When an employee is engaged in work where the gender change imposes genuine problems, CCG College Training will make every effort to reassign the employee or worker to an alternative role within the company, if so desired by the employee.
Marriage and Civil Partnership
Employees who are married or in a civil partnership are protected against discrimination.
Pregnancy and Maternity
A woman is protected against discrimination on the grounds of pregnancy and maternity during the period of her pregnancy and any statutory maternity leave to which she is entitled. During this period, pregnancy and maternity discrimination cannot be treated as sex discrimination.
The Equality Act makes it illegal to discriminate against someone on the grounds of colour, nationality and ethnic or national origins.
Religion or Belief
Any religion is covered and it also includes a lack of religion - employees or jobseekers are protected if they do not follow a certain religion or have no religion at all. Additionally, a religion must have a clear structure and belief system. Belief means any religious or philosophical belief or lack of such belief. To be protected, a belief must satisfy various criteria, including that it is a weighty and substantial aspect of human life and behaviour. Denominations or sects within a religion can be considered a protected religion or religious belief. Discrimination because of religion or belief can occur even where both the discriminator and recipient are of the same religion or belief.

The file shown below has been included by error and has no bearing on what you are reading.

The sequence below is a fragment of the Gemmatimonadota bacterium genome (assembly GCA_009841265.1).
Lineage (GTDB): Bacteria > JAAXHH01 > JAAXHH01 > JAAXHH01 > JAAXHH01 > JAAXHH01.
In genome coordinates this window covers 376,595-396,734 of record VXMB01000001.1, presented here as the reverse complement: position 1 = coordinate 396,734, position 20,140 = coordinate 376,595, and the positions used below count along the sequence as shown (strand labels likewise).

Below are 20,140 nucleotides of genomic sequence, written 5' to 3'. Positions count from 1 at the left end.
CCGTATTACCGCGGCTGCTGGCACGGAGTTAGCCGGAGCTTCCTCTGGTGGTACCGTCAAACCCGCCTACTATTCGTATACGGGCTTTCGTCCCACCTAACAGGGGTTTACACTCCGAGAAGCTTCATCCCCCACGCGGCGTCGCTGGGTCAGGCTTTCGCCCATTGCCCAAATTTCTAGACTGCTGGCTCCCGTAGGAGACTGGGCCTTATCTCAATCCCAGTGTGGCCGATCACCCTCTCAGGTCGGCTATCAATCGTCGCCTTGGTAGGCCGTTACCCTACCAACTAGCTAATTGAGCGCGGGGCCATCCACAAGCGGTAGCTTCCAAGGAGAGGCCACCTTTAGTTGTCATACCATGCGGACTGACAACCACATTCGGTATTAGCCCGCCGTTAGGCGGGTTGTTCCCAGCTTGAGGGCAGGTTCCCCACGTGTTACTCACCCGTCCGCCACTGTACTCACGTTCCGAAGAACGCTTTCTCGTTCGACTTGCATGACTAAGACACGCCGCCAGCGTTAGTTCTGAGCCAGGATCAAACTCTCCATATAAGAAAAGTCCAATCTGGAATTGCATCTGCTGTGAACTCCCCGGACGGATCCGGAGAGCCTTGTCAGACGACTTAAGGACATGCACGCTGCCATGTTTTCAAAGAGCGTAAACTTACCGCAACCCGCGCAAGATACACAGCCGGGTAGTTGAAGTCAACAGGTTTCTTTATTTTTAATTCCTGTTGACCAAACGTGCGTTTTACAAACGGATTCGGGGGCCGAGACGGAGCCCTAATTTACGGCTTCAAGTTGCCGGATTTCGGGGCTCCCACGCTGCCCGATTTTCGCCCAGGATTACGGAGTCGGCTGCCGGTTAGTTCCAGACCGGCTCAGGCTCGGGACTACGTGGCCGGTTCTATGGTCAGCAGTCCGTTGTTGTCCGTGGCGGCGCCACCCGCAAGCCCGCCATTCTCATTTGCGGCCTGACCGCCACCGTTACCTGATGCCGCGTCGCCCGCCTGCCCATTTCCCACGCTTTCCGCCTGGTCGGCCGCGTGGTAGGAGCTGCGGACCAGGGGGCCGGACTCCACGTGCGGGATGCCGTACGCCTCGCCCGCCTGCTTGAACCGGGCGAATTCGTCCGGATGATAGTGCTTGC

Both men and women are protected under the Equality Act.
The Equality Act covers discrimination on the grounds of Sexual Orientation. This covers people whether they are bisexual, gay, heterosexual or lesbian.
This Policy also covers the treatment of those employees and workers who work on a part time basis. CCG College Training recognises that it is an essential part of this policy that part-time employees are treated on the same terms as full time employees (albeit on a pro rata basis) in matters such as rates of pay, holiday entitlement, maternity leave, parental leave and access to the company’s pension scheme. The company also recognises that part time employees must be treated the same as full time employees in relation to training and redundancy situations.